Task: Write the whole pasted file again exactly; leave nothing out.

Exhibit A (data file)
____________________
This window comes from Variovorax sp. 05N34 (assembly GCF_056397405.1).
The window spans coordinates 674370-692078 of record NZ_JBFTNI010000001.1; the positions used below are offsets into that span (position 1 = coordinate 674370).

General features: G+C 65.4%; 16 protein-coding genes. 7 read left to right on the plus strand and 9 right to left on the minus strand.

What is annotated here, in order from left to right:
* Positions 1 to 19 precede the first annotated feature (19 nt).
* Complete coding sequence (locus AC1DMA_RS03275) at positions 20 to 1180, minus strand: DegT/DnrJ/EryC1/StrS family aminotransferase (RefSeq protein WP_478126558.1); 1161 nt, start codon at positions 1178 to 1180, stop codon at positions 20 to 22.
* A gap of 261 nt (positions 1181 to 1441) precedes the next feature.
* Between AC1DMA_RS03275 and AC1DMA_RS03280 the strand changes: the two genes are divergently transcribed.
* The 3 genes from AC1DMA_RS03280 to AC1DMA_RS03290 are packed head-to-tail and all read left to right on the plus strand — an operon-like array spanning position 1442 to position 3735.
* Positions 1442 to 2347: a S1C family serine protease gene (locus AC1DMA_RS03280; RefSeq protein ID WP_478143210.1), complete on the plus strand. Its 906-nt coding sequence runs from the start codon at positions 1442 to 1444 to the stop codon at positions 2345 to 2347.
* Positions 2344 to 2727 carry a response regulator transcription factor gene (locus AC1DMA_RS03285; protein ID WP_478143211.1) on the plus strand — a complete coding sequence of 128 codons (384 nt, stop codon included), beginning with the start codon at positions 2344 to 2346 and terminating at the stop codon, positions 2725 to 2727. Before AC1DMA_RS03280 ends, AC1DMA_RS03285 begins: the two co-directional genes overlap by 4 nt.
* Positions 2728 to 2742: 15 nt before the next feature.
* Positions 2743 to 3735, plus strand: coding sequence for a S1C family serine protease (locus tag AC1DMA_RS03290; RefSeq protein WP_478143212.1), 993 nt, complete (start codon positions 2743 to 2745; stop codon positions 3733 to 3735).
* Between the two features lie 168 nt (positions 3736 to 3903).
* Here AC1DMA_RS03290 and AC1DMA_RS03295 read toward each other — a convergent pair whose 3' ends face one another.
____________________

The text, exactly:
This window comes from Variovorax sp. 05N34 (assembly GCF_056397405.1).
The window spans coordinates 674370-692078 of record NZ_JBFTNI010000001.1; the positions used below are offsets into that span (position 1 = coordinate 674370).

General features: G+C 65.4%; 16 protein-coding genes. 7 read left to right on the plus strand and 9 right to left on the minus strand.

What is annotated here, in order from left to right:
* Positions 1 to 19 precede the first annotated feature (19 nt).
* Complete coding sequence (locus AC1DMA_RS03275) at positions 20 to 1180, minus strand: DegT/DnrJ/EryC1/StrS family aminotransferase (RefSeq protein WP_478126558.1); 1161 nt, start codon at positions 1178 to 1180, stop codon at positions 20 to 22.
* A gap of 261 nt (positions 1181 to 1441) precedes the next feature.
* Between AC1DMA_RS03275 and AC1DMA_RS03280 the strand changes: the two genes are divergently transcribed.
* The 3 genes from AC1DMA_RS03280 to AC1DMA_RS03290 are packed head-to-tail and all read left to right on the plus strand — an operon-like array spanning position 1442 to position 3735.
* Positions 1442 to 2347: a S1C family serine protease gene (locus AC1DMA_RS03280; RefSeq protein ID WP_478143210.1), complete on the plus strand. Its 906-nt coding sequence runs from the start codon at positions 1442 to 1444 to the stop codon at positions 2345 to 2347.
* Positions 2344 to 2727 carry a response regulator transcription factor gene (locus AC1DMA_RS03285; protein ID WP_478143211.1) on the plus strand — a complete coding sequence of 128 codons (384 nt, stop codon included), beginning with the start codon at positions 2344 to 2346 and terminating at the stop codon, positions 2725 to 2727. Before AC1DMA_RS03280 ends, AC1DMA_RS03285 begins: the two co-directional genes overlap by 4 nt.
* Positions 2728 to 2742: 15 nt before the next feature.
* Positions 2743 to 3735, plus strand: coding sequence for a S1C family serine protease (locus tag AC1DMA_RS03290; RefSeq protein WP_478143212.1), 993 nt, complete (start codon positions 2743 to 2745; stop codon positions 3733 to 3735).
* Between the two features lie 168 nt (positions 3736 to 3903).
* Here AC1DMA_RS03290 and AC1DMA_RS03295 read toward each other — a convergent pair whose 3' ends face one another.